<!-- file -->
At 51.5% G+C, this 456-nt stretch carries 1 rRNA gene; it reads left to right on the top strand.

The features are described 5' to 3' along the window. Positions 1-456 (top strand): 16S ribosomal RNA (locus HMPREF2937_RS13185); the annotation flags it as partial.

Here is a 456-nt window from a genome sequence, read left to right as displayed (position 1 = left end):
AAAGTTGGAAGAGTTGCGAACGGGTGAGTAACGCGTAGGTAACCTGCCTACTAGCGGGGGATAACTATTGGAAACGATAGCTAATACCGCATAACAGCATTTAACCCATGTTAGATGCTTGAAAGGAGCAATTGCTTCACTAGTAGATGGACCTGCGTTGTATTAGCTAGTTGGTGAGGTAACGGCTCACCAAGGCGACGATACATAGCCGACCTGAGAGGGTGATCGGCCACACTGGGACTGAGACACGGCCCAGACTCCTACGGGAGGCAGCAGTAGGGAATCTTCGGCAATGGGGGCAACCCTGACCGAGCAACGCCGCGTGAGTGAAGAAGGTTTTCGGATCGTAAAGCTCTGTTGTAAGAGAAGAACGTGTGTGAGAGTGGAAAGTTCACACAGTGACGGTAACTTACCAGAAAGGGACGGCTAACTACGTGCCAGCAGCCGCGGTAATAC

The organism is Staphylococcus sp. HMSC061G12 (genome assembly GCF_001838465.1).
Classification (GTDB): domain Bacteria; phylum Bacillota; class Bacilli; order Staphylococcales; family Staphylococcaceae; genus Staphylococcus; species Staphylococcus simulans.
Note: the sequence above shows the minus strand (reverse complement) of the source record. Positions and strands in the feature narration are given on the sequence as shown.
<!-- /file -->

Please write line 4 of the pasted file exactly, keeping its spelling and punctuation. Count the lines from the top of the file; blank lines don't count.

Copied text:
AAAGTTGGAAGAGTTGCGAACGGGTGAGTAACGCGTAGGTAACCTGCCTACTAGCGGGGGATAACTATTGGAAACGATAGCTAATACCGCATAACAGCATTTAACCCATGTTAGATGCTTGAAAGGAGCAATTGCTTCACTAGTAGATGGACCTGCGTTGTATTAGCTAGTTGGTGAGGTAACGGCTCACCAAGGCGACGATACATAGCCGACCTGAGAGGGTGATCGGCCACACTGGGACTGAGACACGGCCCAGACTCCTACGGGAGGCAGCAGTAGGGAATCTTCGGCAATGGGGGCAACCCTGACCGAGCAACGCCGCGTGAGTGAAGAAGGTTTTCGGATCGTAAAGCTCTGTTGTAAGAGAAGAACGTGTGTGAGAGTGGAAAGTTCACACAGTGACGGTAACTTACCAGAAAGGGACGGCTAACTACGTGCCAGCAGCCGCGGTAATAC